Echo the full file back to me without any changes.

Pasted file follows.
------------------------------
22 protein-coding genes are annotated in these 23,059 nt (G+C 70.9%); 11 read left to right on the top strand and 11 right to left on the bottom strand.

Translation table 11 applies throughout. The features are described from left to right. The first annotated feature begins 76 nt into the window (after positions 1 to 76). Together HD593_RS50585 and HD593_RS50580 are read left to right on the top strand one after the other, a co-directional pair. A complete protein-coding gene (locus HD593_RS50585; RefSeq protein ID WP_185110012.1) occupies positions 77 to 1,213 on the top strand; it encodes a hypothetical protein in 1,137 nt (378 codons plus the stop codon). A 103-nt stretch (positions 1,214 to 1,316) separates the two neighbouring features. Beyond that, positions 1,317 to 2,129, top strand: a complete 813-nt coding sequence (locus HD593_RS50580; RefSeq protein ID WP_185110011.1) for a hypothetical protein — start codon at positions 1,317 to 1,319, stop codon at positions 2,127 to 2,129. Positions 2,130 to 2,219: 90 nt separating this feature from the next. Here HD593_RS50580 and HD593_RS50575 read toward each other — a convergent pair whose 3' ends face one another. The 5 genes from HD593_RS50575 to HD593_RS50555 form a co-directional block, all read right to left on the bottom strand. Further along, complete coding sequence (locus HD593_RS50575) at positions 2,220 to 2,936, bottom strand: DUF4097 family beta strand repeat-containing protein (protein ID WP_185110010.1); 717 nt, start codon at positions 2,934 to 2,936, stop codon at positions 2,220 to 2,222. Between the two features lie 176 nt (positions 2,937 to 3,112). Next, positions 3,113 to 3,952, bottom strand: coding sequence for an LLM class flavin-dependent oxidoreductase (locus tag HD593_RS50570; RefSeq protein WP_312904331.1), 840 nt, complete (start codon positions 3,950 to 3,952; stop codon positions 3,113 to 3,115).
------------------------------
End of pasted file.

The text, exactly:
22 protein-coding genes are annotated in these 23,059 nt (G+C 70.9%); 11 read left to right on the top strand and 11 right to left on the bottom strand.

Translation table 11 applies throughout. The features are described from left to right. The first annotated feature begins 76 nt into the window (after positions 1 to 76). Together HD593_RS50585 and HD593_RS50580 are read left to right on the top strand one after the other, a co-directional pair. A complete protein-coding gene (locus HD593_RS50585; RefSeq protein ID WP_185110012.1) occupies positions 77 to 1,213 on the top strand; it encodes a hypothetical protein in 1,137 nt (378 codons plus the stop codon). A 103-nt stretch (positions 1,214 to 1,316) separates the two neighbouring features. Beyond that, positions 1,317 to 2,129, top strand: a complete 813-nt coding sequence (locus HD593_RS50580; RefSeq protein ID WP_185110011.1) for a hypothetical protein — start codon at positions 1,317 to 1,319, stop codon at positions 2,127 to 2,129. Positions 2,130 to 2,219: 90 nt separating this feature from the next. Here HD593_RS50580 and HD593_RS50575 read toward each other — a convergent pair whose 3' ends face one another. The 5 genes from HD593_RS50575 to HD593_RS50555 form a co-directional block, all read right to left on the bottom strand. Further along, complete coding sequence (locus HD593_RS50575) at positions 2,220 to 2,936, bottom strand: DUF4097 family beta strand repeat-containing protein (protein ID WP_185110010.1); 717 nt, start codon at positions 2,934 to 2,936, stop codon at positions 2,220 to 2,222. Between the two features lie 176 nt (positions 2,937 to 3,112). Next, positions 3,113 to 3,952, bottom strand: coding sequence for an LLM class flavin-dependent oxidoreductase (locus tag HD593_RS50570; RefSeq protein WP_312904331.1), 840 nt, complete (start codon positions 3,950 to 3,952; stop codon positions 3,113 to 3,115).